U.S. Senate unanimously votes to apologize for slavery and segregation
Watch the full introduction of the resolution by Democrat Sen. Tom Harkin of Iowa and Republican Sen. Sam Brownback of Kansas.
Associated Press Writer
WASHINGTON (AP) — The Senate has unanimously passed a resolution apologizing for slavery and racial segregation in the U.S. and sent the measure to the House.
Democrat Tom Harkin first introduced the measure years ago but wanted it passed Thursday on the eve of Juneteenth, June 19, a day of celebration commemorating the end of the Civil War in 1865 and the release of African Americans from slavery. He said the House is to take it up soon and that a formal celebration will be held next month.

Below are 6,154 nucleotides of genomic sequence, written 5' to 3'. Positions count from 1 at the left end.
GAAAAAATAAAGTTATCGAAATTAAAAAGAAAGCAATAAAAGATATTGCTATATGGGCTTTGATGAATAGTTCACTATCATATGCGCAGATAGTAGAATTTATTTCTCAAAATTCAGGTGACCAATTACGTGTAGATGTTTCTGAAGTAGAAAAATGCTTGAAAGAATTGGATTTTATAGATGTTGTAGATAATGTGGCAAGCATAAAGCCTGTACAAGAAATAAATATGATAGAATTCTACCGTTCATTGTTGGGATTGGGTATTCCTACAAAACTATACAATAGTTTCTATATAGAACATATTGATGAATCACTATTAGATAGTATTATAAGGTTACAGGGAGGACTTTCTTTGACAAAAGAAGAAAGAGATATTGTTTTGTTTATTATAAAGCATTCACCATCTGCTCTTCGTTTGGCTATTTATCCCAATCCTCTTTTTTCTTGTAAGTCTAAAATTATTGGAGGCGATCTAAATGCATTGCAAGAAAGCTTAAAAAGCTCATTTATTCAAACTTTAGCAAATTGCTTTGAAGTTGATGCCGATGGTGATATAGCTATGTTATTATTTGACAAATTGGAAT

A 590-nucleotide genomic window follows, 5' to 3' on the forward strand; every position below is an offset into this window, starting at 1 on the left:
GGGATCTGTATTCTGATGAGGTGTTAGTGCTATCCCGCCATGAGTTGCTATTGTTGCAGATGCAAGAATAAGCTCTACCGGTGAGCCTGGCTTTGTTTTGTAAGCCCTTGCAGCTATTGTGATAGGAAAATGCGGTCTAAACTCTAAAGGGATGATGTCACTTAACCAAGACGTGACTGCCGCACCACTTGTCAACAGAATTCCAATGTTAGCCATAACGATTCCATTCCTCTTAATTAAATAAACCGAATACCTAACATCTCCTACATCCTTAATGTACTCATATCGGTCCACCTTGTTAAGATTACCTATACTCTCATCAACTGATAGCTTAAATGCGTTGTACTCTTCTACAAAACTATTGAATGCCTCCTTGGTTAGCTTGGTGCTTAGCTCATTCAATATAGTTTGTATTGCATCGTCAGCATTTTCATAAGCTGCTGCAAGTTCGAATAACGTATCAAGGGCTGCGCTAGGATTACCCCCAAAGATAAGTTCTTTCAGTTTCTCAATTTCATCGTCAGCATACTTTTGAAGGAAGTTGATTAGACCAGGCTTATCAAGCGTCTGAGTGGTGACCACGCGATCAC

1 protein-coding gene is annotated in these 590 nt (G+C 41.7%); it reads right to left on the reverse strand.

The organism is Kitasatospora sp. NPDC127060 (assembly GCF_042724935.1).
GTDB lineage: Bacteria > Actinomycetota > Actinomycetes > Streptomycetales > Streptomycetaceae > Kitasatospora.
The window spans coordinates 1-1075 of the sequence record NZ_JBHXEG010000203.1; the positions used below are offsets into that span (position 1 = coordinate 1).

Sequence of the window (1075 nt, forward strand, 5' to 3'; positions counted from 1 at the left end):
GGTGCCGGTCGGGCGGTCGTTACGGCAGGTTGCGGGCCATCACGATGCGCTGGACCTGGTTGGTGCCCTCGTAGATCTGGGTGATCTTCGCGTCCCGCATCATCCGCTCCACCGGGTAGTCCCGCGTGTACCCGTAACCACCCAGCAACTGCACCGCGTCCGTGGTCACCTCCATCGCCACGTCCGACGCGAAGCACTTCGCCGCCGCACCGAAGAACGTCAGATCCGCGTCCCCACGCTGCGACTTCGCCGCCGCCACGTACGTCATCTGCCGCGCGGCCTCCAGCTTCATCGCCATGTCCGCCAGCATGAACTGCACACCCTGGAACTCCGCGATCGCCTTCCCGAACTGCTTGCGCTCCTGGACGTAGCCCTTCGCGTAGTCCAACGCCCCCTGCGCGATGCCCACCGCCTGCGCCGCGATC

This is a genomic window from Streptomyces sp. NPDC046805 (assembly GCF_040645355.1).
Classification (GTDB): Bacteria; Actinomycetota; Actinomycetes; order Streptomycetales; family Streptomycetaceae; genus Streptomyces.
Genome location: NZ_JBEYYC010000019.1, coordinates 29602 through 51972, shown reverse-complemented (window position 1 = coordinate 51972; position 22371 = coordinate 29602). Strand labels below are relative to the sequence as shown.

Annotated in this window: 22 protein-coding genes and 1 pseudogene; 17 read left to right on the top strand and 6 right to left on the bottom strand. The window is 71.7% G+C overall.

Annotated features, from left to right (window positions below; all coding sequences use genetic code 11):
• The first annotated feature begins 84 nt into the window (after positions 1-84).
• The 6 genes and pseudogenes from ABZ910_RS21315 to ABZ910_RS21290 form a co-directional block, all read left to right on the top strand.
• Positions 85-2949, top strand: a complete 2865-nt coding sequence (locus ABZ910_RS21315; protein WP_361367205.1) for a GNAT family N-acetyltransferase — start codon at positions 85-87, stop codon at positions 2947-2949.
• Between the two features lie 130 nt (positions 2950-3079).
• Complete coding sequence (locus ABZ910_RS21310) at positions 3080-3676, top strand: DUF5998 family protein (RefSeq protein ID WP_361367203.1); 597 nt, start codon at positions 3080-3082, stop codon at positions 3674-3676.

Juneteenth Day events are held in communities around the U.S. to commemorate the day in 1865 when Union soldiers landed at Galveston, Texas, to announce the Civil War was over and that slaves were free.
The Senate has passed such nonbinding but highly symbolic resolutions before, apologizing for such things as the internment of Japanese-Americans during World War II.
The resolution passed Thursday includes a disclaimer saying that nothing in it supports or authorizes reparations by the United States.
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